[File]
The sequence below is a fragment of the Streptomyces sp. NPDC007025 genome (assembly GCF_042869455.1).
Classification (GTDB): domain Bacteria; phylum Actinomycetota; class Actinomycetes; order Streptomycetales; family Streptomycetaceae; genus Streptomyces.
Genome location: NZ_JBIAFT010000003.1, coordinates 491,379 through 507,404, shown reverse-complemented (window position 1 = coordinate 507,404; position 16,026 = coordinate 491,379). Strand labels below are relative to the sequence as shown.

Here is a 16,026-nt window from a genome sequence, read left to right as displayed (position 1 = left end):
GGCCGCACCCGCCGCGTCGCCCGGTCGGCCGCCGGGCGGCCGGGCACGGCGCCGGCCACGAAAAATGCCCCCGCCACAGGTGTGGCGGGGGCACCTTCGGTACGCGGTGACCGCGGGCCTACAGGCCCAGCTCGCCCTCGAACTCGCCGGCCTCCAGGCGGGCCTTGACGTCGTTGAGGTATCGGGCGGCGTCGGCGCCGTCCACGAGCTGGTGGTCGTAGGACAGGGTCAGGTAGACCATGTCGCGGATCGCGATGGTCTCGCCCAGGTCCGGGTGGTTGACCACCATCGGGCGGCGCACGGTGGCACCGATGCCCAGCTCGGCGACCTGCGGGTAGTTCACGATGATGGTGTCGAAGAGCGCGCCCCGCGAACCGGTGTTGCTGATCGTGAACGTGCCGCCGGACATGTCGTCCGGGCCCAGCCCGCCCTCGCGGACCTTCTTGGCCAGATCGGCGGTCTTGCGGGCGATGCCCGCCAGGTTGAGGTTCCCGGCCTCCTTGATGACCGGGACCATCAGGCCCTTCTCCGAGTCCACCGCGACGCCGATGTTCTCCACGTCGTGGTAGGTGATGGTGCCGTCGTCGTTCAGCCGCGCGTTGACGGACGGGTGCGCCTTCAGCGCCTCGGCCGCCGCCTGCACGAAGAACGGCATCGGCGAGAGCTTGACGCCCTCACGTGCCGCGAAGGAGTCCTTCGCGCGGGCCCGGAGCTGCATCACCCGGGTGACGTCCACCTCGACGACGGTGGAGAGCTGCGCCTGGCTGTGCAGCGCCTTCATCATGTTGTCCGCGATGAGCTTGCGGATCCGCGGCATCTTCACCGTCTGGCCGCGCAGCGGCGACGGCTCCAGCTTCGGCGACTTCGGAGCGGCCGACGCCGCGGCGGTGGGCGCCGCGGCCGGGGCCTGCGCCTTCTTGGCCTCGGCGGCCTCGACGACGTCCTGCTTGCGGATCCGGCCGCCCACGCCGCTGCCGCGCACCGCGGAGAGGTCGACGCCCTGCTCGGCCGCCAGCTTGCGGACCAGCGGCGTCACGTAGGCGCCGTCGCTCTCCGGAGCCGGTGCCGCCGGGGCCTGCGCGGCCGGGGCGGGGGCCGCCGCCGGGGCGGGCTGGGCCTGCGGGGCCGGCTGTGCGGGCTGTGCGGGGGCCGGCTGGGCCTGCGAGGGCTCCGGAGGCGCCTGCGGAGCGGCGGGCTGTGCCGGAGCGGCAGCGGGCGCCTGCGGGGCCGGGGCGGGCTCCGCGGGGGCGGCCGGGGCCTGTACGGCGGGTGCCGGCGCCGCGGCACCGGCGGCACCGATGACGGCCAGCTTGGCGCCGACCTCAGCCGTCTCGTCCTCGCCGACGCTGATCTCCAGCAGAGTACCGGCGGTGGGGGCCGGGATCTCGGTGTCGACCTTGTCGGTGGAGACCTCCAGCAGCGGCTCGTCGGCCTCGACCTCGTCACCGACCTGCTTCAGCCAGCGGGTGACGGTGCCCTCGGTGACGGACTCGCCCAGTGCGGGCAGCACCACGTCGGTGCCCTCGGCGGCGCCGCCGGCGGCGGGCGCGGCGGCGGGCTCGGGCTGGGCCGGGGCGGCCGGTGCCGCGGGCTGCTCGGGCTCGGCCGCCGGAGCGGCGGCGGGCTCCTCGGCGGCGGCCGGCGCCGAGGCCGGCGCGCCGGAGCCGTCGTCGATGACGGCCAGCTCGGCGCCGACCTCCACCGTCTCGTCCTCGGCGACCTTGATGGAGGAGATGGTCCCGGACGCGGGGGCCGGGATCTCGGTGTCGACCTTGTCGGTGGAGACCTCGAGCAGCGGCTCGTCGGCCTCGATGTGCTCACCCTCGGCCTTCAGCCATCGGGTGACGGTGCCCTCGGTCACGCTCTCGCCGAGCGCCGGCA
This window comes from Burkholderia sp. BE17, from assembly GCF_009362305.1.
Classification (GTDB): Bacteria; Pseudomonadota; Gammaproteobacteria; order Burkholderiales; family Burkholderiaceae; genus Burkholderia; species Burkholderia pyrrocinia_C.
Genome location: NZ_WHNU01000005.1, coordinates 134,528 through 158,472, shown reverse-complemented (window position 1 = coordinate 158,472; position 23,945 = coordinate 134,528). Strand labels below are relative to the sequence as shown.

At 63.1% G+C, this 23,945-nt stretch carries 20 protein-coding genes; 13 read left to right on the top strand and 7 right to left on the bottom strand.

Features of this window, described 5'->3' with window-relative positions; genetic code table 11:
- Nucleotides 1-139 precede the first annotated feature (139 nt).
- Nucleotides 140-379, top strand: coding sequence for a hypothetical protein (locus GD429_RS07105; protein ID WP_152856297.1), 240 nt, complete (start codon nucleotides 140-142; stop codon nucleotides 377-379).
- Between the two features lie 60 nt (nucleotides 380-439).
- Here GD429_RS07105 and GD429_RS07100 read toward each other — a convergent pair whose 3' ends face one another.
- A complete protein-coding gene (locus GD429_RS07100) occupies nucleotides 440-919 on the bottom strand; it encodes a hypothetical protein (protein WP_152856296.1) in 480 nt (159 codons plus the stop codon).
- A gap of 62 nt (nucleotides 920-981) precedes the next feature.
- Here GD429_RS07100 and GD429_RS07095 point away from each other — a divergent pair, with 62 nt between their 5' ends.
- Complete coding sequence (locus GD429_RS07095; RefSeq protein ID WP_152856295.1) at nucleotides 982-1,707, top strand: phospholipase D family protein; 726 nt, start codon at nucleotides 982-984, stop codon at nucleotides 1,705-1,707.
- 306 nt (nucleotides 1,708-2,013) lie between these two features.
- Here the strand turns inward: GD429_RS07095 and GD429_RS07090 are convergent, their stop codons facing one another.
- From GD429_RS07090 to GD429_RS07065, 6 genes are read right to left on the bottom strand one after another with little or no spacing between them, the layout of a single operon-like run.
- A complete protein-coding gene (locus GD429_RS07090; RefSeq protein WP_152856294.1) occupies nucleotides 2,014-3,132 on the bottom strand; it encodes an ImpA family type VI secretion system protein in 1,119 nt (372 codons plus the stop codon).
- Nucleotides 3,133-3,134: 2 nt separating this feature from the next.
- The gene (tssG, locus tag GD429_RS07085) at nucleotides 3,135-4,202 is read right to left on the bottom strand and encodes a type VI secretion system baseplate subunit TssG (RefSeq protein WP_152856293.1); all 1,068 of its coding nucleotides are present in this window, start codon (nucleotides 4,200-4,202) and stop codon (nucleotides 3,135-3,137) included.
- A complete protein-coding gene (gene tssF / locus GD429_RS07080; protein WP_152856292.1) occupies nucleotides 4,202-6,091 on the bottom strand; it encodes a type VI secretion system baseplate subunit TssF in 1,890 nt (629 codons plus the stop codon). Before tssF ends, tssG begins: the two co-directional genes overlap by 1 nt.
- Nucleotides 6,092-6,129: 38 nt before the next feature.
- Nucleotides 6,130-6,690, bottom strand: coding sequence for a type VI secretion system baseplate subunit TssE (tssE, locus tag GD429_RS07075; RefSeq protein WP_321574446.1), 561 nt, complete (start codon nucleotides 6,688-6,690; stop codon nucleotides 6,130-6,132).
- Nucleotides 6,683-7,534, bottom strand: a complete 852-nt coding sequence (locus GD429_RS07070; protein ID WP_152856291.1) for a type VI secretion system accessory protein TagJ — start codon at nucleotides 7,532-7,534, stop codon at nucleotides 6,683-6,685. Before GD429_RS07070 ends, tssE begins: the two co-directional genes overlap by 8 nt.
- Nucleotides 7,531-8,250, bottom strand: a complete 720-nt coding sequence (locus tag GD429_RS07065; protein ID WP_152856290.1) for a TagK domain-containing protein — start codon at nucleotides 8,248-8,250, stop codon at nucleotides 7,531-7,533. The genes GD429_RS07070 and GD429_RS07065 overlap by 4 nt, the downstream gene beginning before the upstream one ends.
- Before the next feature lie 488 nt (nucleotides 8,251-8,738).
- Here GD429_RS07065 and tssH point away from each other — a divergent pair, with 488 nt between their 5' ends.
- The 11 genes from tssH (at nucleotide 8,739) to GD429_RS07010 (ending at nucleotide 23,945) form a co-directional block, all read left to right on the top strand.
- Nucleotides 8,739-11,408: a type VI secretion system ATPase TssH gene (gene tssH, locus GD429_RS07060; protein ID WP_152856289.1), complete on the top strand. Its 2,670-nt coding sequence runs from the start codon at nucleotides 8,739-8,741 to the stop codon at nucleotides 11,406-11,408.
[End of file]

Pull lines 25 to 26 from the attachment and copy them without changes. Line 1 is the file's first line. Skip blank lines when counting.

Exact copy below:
- A complete protein-coding gene (gene tssF / locus GD429_RS07080; protein WP_152856292.1) occupies nucleotides 4,202-6,091 on the bottom strand; it encodes a type VI secretion system baseplate subunit TssF in 1,890 nt (629 codons plus the stop codon). Before tssF ends, tssG begins: the two co-directional genes overlap by 1 nt.
- Nucleotides 6,092-6,129: 38 nt before the next feature.